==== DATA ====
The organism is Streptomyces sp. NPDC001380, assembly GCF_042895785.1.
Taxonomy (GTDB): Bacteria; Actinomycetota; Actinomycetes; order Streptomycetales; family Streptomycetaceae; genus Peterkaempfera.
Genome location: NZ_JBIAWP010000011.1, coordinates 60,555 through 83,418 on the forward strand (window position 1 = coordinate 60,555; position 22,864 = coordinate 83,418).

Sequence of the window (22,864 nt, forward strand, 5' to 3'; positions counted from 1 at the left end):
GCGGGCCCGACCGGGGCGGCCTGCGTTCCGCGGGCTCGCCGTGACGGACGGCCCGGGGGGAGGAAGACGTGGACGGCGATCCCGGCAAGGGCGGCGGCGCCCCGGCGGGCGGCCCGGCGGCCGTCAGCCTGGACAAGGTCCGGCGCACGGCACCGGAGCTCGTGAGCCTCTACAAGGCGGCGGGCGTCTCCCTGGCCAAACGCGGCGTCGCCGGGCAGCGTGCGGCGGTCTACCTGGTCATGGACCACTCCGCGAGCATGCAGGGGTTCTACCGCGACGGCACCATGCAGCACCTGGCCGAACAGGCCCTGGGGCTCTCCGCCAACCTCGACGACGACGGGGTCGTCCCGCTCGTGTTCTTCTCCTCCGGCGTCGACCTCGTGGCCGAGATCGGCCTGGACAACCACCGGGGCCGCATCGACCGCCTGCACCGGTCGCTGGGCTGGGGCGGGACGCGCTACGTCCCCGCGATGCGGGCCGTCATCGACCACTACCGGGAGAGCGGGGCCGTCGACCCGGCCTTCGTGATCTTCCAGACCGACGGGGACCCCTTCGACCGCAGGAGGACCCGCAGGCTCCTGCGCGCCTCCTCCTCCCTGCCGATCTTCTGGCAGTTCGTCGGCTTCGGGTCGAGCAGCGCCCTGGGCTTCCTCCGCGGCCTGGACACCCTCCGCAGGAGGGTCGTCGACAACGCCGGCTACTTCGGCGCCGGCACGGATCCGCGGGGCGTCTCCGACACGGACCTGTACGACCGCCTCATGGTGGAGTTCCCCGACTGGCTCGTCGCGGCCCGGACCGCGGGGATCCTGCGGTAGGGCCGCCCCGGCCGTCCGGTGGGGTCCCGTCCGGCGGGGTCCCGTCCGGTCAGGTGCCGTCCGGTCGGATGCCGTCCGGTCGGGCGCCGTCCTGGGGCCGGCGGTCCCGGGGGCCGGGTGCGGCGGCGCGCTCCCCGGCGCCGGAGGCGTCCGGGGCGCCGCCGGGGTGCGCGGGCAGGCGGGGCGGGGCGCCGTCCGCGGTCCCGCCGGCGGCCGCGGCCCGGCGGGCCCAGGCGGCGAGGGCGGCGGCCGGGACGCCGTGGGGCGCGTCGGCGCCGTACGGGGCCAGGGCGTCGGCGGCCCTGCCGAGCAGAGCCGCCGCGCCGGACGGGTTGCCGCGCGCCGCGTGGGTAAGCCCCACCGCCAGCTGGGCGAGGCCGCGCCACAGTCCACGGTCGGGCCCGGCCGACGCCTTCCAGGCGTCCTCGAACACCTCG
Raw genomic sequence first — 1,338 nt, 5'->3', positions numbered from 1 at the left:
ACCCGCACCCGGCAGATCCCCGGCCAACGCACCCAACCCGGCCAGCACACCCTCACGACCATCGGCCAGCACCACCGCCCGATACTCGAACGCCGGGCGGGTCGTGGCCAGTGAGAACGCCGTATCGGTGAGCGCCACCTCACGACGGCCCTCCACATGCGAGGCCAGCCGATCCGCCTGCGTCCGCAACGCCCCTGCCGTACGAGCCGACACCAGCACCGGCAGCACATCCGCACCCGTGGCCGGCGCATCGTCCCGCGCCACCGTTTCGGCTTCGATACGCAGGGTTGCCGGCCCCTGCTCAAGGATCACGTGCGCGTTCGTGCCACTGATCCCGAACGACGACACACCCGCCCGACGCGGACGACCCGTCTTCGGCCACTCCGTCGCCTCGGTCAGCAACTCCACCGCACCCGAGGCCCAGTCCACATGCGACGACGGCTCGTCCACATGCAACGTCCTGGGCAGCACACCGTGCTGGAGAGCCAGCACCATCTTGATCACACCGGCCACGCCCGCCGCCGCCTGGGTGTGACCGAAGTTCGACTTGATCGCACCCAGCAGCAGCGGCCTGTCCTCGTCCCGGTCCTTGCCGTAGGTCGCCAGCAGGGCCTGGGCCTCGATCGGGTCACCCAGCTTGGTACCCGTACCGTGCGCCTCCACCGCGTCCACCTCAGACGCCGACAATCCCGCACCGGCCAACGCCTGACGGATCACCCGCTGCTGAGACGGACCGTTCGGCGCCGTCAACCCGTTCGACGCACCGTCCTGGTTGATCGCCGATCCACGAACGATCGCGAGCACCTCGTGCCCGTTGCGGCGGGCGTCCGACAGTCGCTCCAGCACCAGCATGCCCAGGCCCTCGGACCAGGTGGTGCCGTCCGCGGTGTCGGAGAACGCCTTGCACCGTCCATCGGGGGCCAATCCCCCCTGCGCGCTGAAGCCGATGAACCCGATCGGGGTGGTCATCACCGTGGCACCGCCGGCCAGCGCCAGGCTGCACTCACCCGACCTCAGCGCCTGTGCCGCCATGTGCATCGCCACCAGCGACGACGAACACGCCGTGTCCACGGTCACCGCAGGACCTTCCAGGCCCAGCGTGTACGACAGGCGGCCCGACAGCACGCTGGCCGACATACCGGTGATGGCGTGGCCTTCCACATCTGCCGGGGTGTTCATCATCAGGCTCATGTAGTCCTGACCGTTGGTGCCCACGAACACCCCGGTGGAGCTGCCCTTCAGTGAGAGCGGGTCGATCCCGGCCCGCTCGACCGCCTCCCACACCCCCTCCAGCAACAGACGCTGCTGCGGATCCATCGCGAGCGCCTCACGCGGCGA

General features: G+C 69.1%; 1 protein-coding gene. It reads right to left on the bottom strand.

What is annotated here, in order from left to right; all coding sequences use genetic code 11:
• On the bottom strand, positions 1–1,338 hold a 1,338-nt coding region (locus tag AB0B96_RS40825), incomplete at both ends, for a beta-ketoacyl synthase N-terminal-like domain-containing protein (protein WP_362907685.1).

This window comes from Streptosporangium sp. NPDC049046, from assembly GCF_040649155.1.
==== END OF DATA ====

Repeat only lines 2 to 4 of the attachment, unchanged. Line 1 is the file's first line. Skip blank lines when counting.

Taxonomy (GTDB): Bacteria; Actinomycetota; Actinomycetes; order Streptomycetales; family Streptomycetaceae; genus Peterkaempfera.
Genome location: NZ_JBIAWP010000011.1, coordinates 60,555 through 83,418 on the forward strand (window position 1 = coordinate 60,555; position 22,864 = coordinate 83,418).

Sequence of the window (22,864 nt, forward strand, 5' to 3'; positions counted from 1 at the left end):